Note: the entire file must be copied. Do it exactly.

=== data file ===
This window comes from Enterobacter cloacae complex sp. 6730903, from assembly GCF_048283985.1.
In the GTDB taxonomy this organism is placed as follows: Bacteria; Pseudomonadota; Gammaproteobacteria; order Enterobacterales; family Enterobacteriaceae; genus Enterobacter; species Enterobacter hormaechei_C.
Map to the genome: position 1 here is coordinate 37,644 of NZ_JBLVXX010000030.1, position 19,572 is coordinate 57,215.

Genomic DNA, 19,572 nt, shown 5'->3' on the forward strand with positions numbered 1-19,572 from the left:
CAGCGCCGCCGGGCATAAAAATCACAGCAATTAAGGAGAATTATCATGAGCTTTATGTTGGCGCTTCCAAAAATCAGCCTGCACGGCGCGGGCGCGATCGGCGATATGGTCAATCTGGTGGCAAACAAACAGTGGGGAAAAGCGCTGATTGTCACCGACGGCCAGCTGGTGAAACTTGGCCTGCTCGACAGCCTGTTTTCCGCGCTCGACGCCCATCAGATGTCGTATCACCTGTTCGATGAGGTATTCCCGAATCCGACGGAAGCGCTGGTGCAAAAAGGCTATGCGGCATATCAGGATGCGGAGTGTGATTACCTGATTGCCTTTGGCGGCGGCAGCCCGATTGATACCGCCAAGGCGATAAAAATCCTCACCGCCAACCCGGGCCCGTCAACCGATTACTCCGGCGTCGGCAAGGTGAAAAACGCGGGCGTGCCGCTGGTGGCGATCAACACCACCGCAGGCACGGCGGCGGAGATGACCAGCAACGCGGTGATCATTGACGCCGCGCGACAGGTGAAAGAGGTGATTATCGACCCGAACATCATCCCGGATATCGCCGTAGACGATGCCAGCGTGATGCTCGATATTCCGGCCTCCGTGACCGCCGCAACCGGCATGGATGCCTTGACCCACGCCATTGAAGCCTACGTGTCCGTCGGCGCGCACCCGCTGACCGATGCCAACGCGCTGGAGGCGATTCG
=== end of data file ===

This window comes from Enterobacter cloacae complex sp. 6730903, from assembly GCF_048283985.1.
In the GTDB taxonomy this organism is placed as follows: Bacteria; Pseudomonadota; Gammaproteobacteria; order Enterobacterales; family Enterobacteriaceae; genus Enterobacter; species Enterobacter hormaechei_C.
Map to the genome: position 1 here is coordinate 37,644 of NZ_JBLVXX010000030.1, position 19,572 is coordinate 57,215.

Genomic DNA, 19,572 nt, shown 5'->3' on the forward strand with positions numbered 1-19,572 from the left:
CAGCGCCGCCGGGCATAAAAATCACAGCAATTAAGGAGAATTATCATGAGCTTTATGTTGGCGCTTCCAAAAATCAGCCTGCACGGCGCGGGCGCGATCGGCGATATGGTCAATCTGGTGGCAAACAAACAGTGGGGAAAAGCGCTGATTGTCACCGACGGCCAGCTGGTGAAACTTGGCCTGCTCGACAGCCTGTTTTCCGCGCTCGACGCCCATCAGATGTCGTATCACCTGTTCGATGAGGTATTCCCGAATCCGACGGAAGCGCTGGTGCAAAAAGGCTATGCGGCATATCAGGATGCGGAGTGTGATTACCTGATTGCCTTTGGCGGCGGCAGCCCGATTGATACCGCCAAGGCGATAAAAATCCTCACCGCCAACCCGGGCCCGTCAACCGATTACTCCGGCGTCGGCAAGGTGAAAAACGCGGGCGTGCCGCTGGTGGCGATCAACACCACCGCAGGCACGGCGGCGGAGATGACCAGCAACGCGGTGATCATTGACGCCGCGCGACAGGTGAAAGAGGTGATTATCGACCCGAACATCATCCCGGATATCGCCGTAGACGATGCCAGCGTGATGCTCGATATTCCGGCCTCCGTGACCGCCGCAACCGGCATGGATGCCTTGACCCACGCCATTGAAGCCTACGTGTCCGTCGGCGCGCACCCGCTGACCGATGCCAACGCGCTGGAGGCGATTCG